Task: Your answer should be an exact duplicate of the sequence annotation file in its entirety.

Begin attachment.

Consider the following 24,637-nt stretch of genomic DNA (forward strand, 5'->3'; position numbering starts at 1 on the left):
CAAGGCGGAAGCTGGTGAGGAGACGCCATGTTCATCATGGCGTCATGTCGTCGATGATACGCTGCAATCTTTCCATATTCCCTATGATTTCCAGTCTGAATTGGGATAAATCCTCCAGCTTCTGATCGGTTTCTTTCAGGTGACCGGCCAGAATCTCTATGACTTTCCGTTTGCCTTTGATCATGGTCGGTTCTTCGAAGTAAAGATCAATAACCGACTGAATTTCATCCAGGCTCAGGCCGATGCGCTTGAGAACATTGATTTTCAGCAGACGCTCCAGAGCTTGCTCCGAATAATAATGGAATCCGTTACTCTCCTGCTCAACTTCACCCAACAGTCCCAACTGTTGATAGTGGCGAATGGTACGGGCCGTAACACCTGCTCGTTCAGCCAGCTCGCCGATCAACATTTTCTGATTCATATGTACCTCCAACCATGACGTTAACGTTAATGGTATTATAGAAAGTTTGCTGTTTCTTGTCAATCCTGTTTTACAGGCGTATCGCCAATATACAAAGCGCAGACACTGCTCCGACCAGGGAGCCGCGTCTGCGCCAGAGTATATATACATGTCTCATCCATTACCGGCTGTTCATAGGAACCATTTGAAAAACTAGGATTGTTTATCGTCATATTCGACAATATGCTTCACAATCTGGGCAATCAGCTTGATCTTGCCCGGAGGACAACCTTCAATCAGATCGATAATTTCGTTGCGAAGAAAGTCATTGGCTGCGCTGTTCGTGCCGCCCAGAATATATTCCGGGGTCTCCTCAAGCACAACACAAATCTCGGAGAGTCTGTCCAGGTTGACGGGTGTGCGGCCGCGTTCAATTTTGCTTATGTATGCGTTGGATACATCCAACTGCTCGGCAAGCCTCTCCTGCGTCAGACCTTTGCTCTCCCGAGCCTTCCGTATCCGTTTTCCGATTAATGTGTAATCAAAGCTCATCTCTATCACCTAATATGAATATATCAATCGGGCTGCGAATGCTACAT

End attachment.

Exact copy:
Consider the following 24,637-nt stretch of genomic DNA (forward strand, 5'->3'; position numbering starts at 1 on the left):
CAAGGCGGAAGCTGGTGAGGAGACGCCATGTTCATCATGGCGTCATGTCGTCGATGATACGCTGCAATCTTTCCATATTCCCTATGATTTCCAGTCTGAATTGGGATAAATCCTCCAGCTTCTGATCGGTTTCTTTCAGGTGACCGGCCAGAATCTCTATGACTTTCCGTTTGCCTTTGATCATGGTCGGTTCTTCGAAGTAAAGATCAATAACCGACTGAATTTCATCCAGGCTCAGGCCGATGCGCTTGAGAACATTGATTTTCAGCAGACGCTCCAGAGCTTGCTCCGAATAATAATGGAATCCGTTACTCTCCTGCTCAACTTCACCCAACAGTCCCAACTGTTGATAGTGGCGAATGGTACGGGCCGTAACACCTGCTCGTTCAGCCAGCTCGCCGATCAACATTTTCTGATTCATATGTACCTCCAACCATGACGTTAACGTTAATGGTATTATAGAAAGTTTGCTGTTTCTTGTCAATCCTGTTTTACAGGCGTATCGCCAATATACAAAGCGCAGACACTGCTCCGACCAGGGAGCCGCGTCTGCGCCAGAGTATATATACATGTCTCATCCATTACCGGCTGTTCATAGGAACCATTTGAAAAACTAGGATTGTTTATCGTCATATTCGACAATATGCTTCACAATCTGGGCAATCAGCTTGATCTTGCCCGGAGGACAACCTTCAATCAGATCGATAATTTCGTTGCGAAGAAAGTCATTGGCTGCGCTGTTCGTGCCGCCCAGAATATATTCCGGGGTCTCCTCAAGCACAACACAAATCTCGGAGAGTCTGTCCAGGTTGACGGGTGTGCGGCCGCGTTCAATTTTGCTTATGTATGCGTTGGATACATCCAACTGCTCGGCAAGCCTCTCCTGCGTCAGACCTTTGCTCTCCCGAGCCTTCCGTATCCGTTTTCCGATTAATGTGTAATCAAAGCTCATCTCTATCACCTAATATGAATATATCAATCGGGCTGCGAATGCTACAT